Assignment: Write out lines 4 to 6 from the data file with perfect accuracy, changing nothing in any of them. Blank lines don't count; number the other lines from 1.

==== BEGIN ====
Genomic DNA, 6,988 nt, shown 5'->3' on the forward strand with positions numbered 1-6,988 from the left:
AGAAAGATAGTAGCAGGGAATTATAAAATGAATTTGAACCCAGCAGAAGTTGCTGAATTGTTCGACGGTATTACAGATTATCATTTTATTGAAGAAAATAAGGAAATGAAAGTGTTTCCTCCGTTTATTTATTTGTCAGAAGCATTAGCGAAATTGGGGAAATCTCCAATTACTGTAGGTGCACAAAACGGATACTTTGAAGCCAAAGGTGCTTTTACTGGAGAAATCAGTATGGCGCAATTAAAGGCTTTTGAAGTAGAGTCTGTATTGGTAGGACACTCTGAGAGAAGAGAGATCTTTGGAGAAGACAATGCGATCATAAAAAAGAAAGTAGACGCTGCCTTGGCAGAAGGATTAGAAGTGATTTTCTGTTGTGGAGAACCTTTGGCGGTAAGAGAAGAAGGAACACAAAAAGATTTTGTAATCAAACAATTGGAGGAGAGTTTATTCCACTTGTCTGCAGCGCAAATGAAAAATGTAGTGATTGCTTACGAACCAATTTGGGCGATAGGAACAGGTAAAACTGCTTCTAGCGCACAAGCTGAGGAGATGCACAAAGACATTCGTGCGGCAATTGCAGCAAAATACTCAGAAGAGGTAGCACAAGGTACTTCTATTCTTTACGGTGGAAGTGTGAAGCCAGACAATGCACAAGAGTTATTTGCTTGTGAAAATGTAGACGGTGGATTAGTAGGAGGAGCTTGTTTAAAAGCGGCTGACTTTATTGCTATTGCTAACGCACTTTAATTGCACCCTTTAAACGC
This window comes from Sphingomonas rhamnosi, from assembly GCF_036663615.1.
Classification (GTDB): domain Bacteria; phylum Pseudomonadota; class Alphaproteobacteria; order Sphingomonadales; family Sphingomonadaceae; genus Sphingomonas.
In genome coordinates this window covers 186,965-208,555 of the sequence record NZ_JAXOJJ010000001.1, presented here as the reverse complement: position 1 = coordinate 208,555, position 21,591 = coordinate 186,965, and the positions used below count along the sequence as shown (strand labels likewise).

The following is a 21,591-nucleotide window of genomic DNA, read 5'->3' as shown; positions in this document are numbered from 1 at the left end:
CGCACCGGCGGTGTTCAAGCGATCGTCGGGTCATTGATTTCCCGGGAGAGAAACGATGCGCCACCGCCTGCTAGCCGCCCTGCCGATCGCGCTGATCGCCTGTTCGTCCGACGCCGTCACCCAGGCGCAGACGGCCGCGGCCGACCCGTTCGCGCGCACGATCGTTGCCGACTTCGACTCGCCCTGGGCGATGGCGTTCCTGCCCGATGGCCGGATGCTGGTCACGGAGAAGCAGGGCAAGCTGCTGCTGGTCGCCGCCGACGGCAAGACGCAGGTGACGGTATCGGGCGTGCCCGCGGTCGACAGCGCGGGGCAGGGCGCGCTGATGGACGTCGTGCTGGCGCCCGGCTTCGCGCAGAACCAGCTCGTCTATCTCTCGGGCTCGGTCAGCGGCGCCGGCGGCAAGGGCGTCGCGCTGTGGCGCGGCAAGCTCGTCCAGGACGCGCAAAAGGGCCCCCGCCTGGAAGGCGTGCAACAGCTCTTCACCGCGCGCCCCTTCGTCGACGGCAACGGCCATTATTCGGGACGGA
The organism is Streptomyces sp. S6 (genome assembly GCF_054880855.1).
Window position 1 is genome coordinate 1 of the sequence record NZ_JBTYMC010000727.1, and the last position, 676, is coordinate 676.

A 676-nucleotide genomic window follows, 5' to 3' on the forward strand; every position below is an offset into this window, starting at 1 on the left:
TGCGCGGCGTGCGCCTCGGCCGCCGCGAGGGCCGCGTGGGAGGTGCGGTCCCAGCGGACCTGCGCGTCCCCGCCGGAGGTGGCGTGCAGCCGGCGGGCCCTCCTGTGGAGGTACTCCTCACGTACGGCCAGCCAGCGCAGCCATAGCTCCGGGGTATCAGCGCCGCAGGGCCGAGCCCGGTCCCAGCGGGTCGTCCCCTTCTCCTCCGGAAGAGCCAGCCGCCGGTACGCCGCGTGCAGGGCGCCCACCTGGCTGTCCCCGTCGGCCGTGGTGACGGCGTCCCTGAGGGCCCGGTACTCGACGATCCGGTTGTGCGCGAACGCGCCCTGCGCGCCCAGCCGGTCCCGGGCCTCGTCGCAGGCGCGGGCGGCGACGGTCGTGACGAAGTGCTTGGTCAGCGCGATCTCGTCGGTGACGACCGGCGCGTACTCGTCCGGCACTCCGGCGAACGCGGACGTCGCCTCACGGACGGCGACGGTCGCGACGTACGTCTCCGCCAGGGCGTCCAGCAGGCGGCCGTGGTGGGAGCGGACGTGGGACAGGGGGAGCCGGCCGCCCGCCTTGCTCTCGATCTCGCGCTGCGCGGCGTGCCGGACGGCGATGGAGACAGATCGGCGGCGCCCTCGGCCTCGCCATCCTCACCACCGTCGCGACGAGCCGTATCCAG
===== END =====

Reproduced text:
Classification (GTDB): domain Bacteria; phylum Pseudomonadota; class Alphaproteobacteria; order Sphingomonadales; family Sphingomonadaceae; genus Sphingomonas.
In genome coordinates this window covers 186,965-208,555 of the sequence record NZ_JAXOJJ010000001.1, presented here as the reverse complement: position 1 = coordinate 208,555, position 21,591 = coordinate 186,965, and the positions used below count along the sequence as shown (strand labels likewise).

The following is a 21,591-nucleotide window of genomic DNA, read 5'->3' as shown; positions in this document are numbered from 1 at the left end: